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Hot spots in a recession

Recession or not, the Klang Valley will remain the country’s top growth area, with the focus on the Kuala Lumpur and Petaling Jaya areas, said Ho Chin Soon, master mapmaker and principal of Ho Chin Soon Research Sdn Bhd.

According to Ho Chin Soon Research’s Locational Centre of Gravity Map, Petaling Jaya New Town is the centre of gravity because of its infrastructure developments and accessibility to the other areas in the Klang Valley. Within a 15km radius from this centre are the first-tier locations, which include Kuala Lumpur, Cheras, Puchong, Sungai Buloh, Shah Alam, Subang Jaya and Ampang.

“The first-tier locations will remain the focus and it’s difficult to imagine a downside for properties which, in general, have no bubble whatsoever,” said Ho.

There are also the second-tier locations, which are found 25km from the centre and these include Putrajaya and Klang. The areas in red (see map) are the plantation and property development landbank owned mainly by the Sime Darby Group, which is mainly in the second-tier spot.

Ho: The first-tier locations will remain the focus and it's difficult to imagine a downside for properties which, in general, have no bubble whatsoever.More than five years ago, Ho had said the centre of gravity would shift from PJ town to Bandar Kinrara, Puchong. But now he holds a different view: “The past three years have shown that the centre will not move downwards. Take a look at Cyberjaya, which is only 50% complete. A hive of activity is still taking place in PJ Town centre and it will continue to be the future hot spot.”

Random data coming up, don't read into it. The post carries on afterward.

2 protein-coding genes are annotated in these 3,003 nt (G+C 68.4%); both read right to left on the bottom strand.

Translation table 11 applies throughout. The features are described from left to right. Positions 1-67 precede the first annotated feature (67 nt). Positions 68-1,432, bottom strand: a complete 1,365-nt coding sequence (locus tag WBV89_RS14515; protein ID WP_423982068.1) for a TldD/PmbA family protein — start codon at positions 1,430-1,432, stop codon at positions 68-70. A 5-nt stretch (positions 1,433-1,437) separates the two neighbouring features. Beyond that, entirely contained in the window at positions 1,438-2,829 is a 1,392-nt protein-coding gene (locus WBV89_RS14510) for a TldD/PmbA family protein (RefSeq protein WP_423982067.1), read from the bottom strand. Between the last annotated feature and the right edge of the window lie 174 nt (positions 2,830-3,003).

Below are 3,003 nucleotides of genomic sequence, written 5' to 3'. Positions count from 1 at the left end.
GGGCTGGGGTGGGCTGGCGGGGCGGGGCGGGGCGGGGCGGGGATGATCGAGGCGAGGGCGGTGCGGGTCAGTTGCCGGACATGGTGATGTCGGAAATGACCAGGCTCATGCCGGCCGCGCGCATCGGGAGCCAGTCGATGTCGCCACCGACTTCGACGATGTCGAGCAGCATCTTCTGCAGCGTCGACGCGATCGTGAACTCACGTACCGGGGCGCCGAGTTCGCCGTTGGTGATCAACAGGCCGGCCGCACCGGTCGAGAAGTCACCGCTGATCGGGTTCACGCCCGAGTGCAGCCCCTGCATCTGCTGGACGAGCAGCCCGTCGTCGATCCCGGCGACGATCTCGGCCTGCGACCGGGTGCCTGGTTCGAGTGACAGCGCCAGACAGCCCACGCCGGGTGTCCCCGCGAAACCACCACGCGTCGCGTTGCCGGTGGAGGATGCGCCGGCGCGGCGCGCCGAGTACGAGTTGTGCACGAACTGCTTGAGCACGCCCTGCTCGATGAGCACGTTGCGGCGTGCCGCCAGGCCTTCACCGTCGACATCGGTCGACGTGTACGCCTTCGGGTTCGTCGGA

Ho was speaking at The Edge Investment Forum on Real Estate 2009 on the topic “Property hot spots in a recession”. He reiterated his views he shared at The Edge Investment Forum on Real Estate 2007 and 2008. In 2007, Ho said the Klang Valley, or the Kuala Lumpur conurbation, still had a lot of potential, thanks to the fact that it is a young city of 5.5 million people and a growth rate of 4.8% per annum. He also identified the Golden Triangle and Mont’Kiara as prime spots.

Last year, Ho said the Golden Triangle remained the undisputed top hot spot, with people still looking to buy land there. He added that when developers bought land, they bought into the future so the optimism was still prevalent in the marketplace.

Room for optimism
At this year’s forum, he cited recently Magna Prima Bhd’s proposed acquisition of the Lai Meng Primary School and Lai Meng Kindergarten, a 2.6-acre parcel, for about RM148.15 million, as cause for optimism. Ho said land values around KLCC have been holding up and interest has not waned. “In September last year, a Middle Eastern group bought The [email protected] on Jalan Stonor for around RM550 million.” The [email protected] is a 41-storey block offering 175 condominiums, with built-ups from 3,000 sq ft.

Upcoming launches in the KLCC area include the Four Seasons Residences, located next to Petronas Twin Towers. It is developed by Venus Assets Sdn Bhd, which is controlled by property tycoon Ong Beng Seng, corporate figure Tan Sri Syed Yusof Syed Nasir and the Sultan of Selangor. Word on the market has it that the developer was looking to peg the units from RM2,500 psf.